Tag Archives: novel

Counting down to Zero History

There’s a book called Zero History coming out soon, written by some guy called William Gibson…

Kinda surprised that the first place I saw this was at Wired… but then the Bigend trilogy (of which this is the third instalment) has rather conspicuously not been marketed as (or should that be to?) science fiction. Maybe the publishers figure all us geeks are gonna buy it anyway?

They may have a point. 🙂

Book review: Thomas Hodgkin – Denis Bayle: a Life

The Adam Roberts Project

Thomas Hodgkin, Denis Bayle: a Life (Badger Books 2009)

[pp.321. ÂŁ20.00. ISBN: 724381129524]

This is a novel with an interesting conceit, written by a newcomer to SF (although according to Hodgkin’s own author bio, he has published a number of mainstream novels). The book takes the form of a biography, complete with preface, scholarly apparatus, timeline and everything else. The subject of the story is a fictional Science Fiction author, the Denis Bayle of the title, but the point of the book is less to tell a life story (Hodgkin doesn’t give Bayle that interesting a life).

Continue reading Book review: Thomas Hodgkin – Denis Bayle: a Life

ESSAY: JAMES MORROW on why he wrote Shambling Towards Hiroshima

James Morrow - Shambling Toward HiroshimaJames Morrow is a novelist with a reputation for satirising organised religion, but his new book Shambling Towards Hiroshima mashes up the original Godzilla movies with the nuclear attacks on Japan which ended the Second World War.

Given the opportunity to ask the man some questions, the first thing that leapt to my mind was to enquire as to why Morrow had decided to write about the Hiroshima and Nagasaki bombings, and why he’d choose to mix in monster movies as a subtheme – despite the potential risk of being accused of irreverence or outright frivolity, or of resurrecting dead issues. It is Futurismic‘s very great privilege to play post to his response.

How I Shambled Towards Hiroshima

by James Morrow

Saint Thomas Aquinas famously remarked, “To one who has faith, no explanation is necessary. To one without faith, no explanation is possible.” The same principle applies to classic American and Japanese monster movies. To one who loves this sort of cinema, no explanation is necessary. To one who does not, no explanation is possible.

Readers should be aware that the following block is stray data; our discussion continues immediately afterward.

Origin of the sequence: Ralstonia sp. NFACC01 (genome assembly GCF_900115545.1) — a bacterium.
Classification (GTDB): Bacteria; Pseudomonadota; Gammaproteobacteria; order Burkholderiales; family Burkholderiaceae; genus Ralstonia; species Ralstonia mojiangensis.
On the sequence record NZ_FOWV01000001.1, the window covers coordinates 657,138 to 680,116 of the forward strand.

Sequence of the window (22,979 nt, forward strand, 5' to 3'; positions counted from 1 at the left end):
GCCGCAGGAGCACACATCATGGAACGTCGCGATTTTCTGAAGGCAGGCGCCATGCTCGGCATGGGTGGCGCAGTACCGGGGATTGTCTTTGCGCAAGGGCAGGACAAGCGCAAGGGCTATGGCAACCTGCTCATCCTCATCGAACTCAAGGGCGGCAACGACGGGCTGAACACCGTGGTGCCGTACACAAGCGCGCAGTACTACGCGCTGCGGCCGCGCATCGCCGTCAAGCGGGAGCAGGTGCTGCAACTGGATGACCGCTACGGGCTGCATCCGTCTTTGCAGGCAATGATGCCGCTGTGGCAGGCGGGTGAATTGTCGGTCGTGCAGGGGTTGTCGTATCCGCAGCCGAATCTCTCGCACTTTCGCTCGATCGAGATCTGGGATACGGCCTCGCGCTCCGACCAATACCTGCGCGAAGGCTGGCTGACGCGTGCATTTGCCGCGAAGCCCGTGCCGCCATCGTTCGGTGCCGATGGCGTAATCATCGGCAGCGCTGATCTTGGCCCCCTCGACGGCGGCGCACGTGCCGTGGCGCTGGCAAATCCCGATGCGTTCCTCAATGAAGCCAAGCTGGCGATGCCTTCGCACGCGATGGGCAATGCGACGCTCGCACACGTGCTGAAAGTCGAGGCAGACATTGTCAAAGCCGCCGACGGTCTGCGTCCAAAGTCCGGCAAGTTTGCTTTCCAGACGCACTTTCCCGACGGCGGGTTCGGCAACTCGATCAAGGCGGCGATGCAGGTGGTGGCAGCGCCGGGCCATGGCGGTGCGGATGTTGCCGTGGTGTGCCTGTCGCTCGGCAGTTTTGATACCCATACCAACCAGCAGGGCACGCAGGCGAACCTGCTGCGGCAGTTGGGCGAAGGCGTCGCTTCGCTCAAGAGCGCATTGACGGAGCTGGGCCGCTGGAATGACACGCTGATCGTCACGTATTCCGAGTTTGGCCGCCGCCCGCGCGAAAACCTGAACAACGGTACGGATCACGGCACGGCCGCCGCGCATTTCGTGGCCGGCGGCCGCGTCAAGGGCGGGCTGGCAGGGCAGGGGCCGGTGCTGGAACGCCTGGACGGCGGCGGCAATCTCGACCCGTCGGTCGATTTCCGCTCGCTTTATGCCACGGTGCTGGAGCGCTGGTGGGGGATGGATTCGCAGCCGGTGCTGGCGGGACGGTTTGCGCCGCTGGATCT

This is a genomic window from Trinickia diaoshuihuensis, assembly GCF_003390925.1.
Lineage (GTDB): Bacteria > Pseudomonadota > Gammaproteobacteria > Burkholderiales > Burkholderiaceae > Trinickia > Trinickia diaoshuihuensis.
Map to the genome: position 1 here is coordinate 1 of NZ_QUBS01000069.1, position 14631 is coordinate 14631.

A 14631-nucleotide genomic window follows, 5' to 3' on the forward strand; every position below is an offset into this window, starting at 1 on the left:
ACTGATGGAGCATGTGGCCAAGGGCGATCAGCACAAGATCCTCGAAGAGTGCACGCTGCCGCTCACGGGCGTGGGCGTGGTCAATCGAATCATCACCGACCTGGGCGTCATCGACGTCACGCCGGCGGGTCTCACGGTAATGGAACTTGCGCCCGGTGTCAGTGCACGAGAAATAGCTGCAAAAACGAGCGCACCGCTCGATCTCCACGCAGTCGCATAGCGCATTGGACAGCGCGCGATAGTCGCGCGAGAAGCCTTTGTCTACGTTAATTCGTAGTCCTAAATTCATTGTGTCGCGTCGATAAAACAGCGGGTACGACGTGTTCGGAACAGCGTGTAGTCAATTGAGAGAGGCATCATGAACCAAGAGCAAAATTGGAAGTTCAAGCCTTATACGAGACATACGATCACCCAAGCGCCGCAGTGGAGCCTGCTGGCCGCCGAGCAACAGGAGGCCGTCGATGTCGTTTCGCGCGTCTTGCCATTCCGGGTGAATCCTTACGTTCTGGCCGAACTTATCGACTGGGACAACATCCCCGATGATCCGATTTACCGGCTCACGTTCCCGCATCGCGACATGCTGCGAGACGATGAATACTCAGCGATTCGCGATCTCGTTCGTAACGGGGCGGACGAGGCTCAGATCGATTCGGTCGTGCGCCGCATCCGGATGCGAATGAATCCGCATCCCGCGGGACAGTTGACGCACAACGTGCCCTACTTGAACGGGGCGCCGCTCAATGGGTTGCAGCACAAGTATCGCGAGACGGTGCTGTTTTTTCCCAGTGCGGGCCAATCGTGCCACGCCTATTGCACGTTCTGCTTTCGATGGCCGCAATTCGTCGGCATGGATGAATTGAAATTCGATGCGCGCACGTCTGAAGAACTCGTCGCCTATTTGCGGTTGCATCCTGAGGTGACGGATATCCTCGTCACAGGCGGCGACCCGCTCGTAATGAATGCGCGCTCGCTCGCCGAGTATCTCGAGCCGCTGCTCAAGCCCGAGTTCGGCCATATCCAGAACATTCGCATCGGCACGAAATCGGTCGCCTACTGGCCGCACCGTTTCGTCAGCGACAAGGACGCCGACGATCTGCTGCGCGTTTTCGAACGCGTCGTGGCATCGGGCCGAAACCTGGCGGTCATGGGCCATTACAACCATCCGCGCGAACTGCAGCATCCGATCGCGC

As a school-age kid living in a sterile Philadelphia suburb in the late fifties, the culture of old horror films spoke to me in much the same way that God speaks to the theistically inclined. Thanks to my parents’ crummy little black-and-white television, plus my subscription to Forrest J Ackerman’s Famous Monsters of Filmland, I routinely enjoyed revelations from that wondrous and exotic celluloid realm. To see a chopped-up, truncated print of King Kong revived on late-afternoon TV was an authentically religious experience for me, and any broadcast of the 1956 Godzilla wasn’t far behind. Continue reading ESSAY: JAMES MORROW on why he wrote Shambling Towards Hiroshima

Independent science fiction in action – Deadbooks.com and Phasma Ex Machina

It looks like people have busy over the summer; within the space of twenty-four hours, the Futurismic inbox has received news of two independent science fiction-related projects looking for an audience.

And because we like people who get out there and have a go under their own steam, we thought we’d give them a mention.


Deadbooks.com logoWhat is Deadbooks.com? Here’s the blurb from the site:

Deadbooks.com is a massive Hyper-Serialization of Hasso Wuerslin’s SF-Horror series, The DeadBooks.

Spanning 150 chapters, involving 100 actors, and the cutting-edge sounds of musical artists worldwide, Deadbooks.com is a revolutionary mash-up of story-telling techniques.

The first ten-hour season is available now.

The first ten hour season?! You can’t fault the ambition there, can you? In his email, Wuerslin says the project has taken him eight years to finish:

“There may be purists out there who think I’m trying to kill ‘The Novel’, but I disagree. Why shouldn’t the novel stretch out in new directions; transform into a new form of entertainment?”

When CD-ROMs were the IT buzzword of the day, they promised us that multimedia novels would be ubiquitous – has the idea finally found a home on the web in the form of Deadbooks.com? Go take a look and find out, then come back and let us know what you think.

Phasma Ex Machina

Phasma Ex Machina logoPhasma Ex Machina is a forthcoming independent sf/horror movie which “follows the lives of two brothers and an electrical engineer trying to decipher a series of strange events. Everything changes when they discover that the distance between the living and the dead isn’t all that far.”

Phasma Ex Machina‘s producers are seeking feedback from the sf community about their concept. From the email:

“We are currently in the preproduction stages of the film and one of our foremost goals is to increase the authenticity of the supernatural and sci-fi genres. Your readers can give advice on what they would or wouldn’t like to see in a supernatural/sci-fi film.”

Hmm, crowdsourcing the test audiences, eh? From the reviews I’ve seen, I think George Lucas should have looked at doing something similar with his most recent output… If you’re intrigued and want to learn more, take a look around on the Phasma Ex Machina website. You can leave your feedback and opinions on their forum, too – but feel free to share ’em here as well, OK?